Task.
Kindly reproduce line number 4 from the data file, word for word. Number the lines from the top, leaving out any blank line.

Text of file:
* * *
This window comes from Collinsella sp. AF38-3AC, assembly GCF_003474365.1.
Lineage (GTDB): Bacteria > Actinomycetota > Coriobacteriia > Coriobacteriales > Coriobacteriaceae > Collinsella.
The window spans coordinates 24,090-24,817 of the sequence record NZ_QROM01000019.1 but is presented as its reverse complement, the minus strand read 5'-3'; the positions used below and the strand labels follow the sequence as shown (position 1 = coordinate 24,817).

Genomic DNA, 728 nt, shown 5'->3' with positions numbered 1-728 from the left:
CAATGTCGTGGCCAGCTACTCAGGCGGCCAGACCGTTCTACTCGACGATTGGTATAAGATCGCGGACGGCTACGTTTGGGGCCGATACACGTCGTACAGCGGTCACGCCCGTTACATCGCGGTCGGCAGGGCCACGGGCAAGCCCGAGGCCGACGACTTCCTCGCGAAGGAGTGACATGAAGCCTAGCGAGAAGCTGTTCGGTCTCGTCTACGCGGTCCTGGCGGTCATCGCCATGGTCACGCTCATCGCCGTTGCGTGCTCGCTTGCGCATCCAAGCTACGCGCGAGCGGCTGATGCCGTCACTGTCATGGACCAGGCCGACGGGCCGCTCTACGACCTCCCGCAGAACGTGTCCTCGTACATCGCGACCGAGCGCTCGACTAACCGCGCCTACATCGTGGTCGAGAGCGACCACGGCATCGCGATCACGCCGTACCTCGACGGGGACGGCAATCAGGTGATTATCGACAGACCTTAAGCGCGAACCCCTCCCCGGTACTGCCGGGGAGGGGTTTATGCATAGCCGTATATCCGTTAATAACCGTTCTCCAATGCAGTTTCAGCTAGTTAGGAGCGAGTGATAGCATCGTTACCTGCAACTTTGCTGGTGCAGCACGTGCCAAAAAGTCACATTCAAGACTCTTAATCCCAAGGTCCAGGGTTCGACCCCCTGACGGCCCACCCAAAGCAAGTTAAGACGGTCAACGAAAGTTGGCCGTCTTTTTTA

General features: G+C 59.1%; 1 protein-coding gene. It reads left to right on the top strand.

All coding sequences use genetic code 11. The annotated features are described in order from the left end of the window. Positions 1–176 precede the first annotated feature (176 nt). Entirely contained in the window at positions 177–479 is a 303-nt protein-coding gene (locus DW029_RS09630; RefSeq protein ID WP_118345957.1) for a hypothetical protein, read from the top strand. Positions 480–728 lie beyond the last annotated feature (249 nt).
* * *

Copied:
Genomic DNA, 728 nt, shown 5'->3' with positions numbered 1-728 from the left: